In terms of graphic display hardware, a topic worth discussion is stereoscopic rendering, which provides one of the primary depth cues needed to understand complex spatial relationships in 3-D.49 Although stereoscopic computer displays have existed for many decades now,50 their high cost and limited quality posed significant obstacles to the growth of virtual reality simulation. However, it appears that stereoscopic rendering is seeing a resurgence at the present time, driven largely by trends in the entertainment industry.51 Although an immersive virtual environment previously required spending many thousands of dollars on display technology, high-resolution 3-D displays are now readily available for commodity desktop and laptop computers, and a colocated visuo-haptic display can even be assembled for less than $1000.52 This technology is a boon for designers because it will enable easy, widespread deployment of immersive simulation software on the personal or portable computers that surgical trainees or practitioners use on a daily basis.

Back to Top | Article Outline
Haptic Interfaces and Force Rendering

Force feedback interfaces physically connect the operator to the simulator and display the interactions forces modeled between the tools and the different objects composing the virtual environment. Haptic devices are characterized by their range of forces, the shape of their workspace, and the number of degrees of freedom that compose the possible movements within the physical workspace of the system. In the context of virtual surgery simulators, haptic devices typically require between 3 and 6 degrees of freedom to accurately model the translational and rotational motions of the instruments (Figure 4). Additional degrees of freedom may be added, for example, at the end effector to simulate grasping or cutting capabilities. Each degree of freedom can be passive or actuated, sensed or not sensed.53 A minimum of 3 actuators are required to accurately produce 3-D force interactions encountered at the tip of a virtual instrument. Rotational torques can be rendered by placing additional motors along the kinematic structure of the device. The increase in complexity, however, comes at the cost of higher apparent inertia, higher friction, and reduced transparency perceived by the operator. Small piezoelectric transducers can also be mounted on the haptic handles to render vibrotactile feedback information at frequencies beyond the nominal bandwidth of the kinematic device.54 These hybrid approaches are very effective for simulating, for instance, the high-pitched vibrations produced by a microsurgical drill.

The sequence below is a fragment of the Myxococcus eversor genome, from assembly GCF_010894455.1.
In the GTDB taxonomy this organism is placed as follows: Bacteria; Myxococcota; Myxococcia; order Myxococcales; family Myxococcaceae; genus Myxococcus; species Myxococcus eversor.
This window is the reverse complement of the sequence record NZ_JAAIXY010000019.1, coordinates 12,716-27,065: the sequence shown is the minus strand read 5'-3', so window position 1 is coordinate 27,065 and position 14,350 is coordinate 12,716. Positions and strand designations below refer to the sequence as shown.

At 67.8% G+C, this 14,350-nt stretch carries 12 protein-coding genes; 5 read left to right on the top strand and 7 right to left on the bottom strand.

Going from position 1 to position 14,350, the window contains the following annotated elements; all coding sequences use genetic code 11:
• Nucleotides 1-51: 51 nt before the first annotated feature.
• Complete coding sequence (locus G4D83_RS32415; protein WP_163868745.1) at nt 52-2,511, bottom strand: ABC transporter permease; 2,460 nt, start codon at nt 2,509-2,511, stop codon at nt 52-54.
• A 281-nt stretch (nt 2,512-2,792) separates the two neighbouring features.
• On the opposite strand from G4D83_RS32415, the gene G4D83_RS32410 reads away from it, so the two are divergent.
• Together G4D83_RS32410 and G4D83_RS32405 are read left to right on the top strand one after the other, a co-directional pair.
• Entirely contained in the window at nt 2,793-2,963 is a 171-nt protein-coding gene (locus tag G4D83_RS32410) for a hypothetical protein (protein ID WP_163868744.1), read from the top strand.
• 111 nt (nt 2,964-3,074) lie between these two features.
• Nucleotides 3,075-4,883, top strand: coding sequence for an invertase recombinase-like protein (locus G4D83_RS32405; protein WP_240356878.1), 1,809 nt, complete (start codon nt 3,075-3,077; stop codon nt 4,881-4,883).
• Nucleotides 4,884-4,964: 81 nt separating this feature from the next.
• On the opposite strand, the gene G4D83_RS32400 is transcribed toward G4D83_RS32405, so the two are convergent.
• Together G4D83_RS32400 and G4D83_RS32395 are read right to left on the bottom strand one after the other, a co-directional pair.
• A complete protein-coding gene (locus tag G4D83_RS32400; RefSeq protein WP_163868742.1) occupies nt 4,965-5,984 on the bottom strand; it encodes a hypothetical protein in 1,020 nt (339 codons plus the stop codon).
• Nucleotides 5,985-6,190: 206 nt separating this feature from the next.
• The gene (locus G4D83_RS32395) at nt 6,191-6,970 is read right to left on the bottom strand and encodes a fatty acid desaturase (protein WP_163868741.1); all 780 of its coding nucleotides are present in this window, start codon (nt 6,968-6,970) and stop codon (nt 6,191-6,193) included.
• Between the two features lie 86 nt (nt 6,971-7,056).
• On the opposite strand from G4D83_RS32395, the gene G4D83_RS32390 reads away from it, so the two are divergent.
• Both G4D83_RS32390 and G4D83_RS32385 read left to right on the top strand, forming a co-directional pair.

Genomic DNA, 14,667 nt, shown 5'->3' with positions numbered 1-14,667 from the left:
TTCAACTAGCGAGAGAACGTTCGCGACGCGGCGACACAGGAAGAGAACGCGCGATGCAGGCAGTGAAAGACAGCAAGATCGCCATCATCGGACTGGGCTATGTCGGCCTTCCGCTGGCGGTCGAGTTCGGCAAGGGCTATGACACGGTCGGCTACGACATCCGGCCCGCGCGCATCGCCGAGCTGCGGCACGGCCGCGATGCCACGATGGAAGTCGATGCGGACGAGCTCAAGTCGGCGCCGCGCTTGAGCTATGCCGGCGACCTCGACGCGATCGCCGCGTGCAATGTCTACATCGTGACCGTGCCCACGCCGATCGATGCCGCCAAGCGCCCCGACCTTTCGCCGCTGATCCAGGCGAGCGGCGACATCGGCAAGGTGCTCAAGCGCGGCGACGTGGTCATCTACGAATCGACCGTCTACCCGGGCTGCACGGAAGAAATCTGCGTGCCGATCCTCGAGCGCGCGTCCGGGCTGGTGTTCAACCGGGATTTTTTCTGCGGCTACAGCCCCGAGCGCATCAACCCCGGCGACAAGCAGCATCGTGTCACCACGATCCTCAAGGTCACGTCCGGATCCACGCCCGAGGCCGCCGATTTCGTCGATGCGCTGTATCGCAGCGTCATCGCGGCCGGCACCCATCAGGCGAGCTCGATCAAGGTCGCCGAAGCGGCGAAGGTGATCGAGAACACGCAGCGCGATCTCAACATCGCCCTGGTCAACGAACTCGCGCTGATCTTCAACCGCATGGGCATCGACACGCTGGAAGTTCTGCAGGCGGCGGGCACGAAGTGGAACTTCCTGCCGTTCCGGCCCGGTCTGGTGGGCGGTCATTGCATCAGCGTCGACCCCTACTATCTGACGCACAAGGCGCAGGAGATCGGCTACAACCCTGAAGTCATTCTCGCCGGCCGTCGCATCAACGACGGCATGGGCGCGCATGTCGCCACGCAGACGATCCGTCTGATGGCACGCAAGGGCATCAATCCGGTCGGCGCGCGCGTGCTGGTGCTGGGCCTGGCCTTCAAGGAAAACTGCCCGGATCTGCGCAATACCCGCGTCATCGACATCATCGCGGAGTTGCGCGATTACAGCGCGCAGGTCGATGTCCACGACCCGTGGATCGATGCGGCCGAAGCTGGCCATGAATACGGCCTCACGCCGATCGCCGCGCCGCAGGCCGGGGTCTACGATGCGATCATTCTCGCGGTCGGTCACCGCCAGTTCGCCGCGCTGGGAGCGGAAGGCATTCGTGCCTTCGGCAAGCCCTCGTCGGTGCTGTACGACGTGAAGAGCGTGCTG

Figure 4
Figure 4
Image Tools

High-fidelity haptic rendering—the problem of computing contact and reaction forces from the device position and orientation—is, in and of itself, a very challenging computational problem that is often neglected in the design of surgical simulators. After all, a haptic device with perfect fidelity still serves little purpose unless the computer simulation can command the correct forces to display. Even if a rigid- or deformable-body simulation could precisely compute the forces exerted on a virtual instrument, other considerations, including stability55 and energy conservation,53 must be addressed to achieve a truly realistic experience.

Although haptic rendering for point-based interactions in limited degrees of freedom has been a well-understood problem for more than a decade,56 techniques that allow stable and robust haptic interaction between tools and objects with complex geometries57,58 were introduced fairly recently. Methods that permit realistic manipulation of deformable bodies59,60 are fewer still. Whereas deformable-body simulation for purposes such as computer animation is concerned primarily with speed and accuracy, the challenge for haptic rendering lies in correctly coupling the simulation in a closed loop with the haptic interface and human operator in a stable and responsive manner. The fidelity of or even lack of touch feedback is a chief limitation of current simulation systems,7,17 but perhaps this problem can be solved if these recent advances can be integrated into neurosurgery simulators.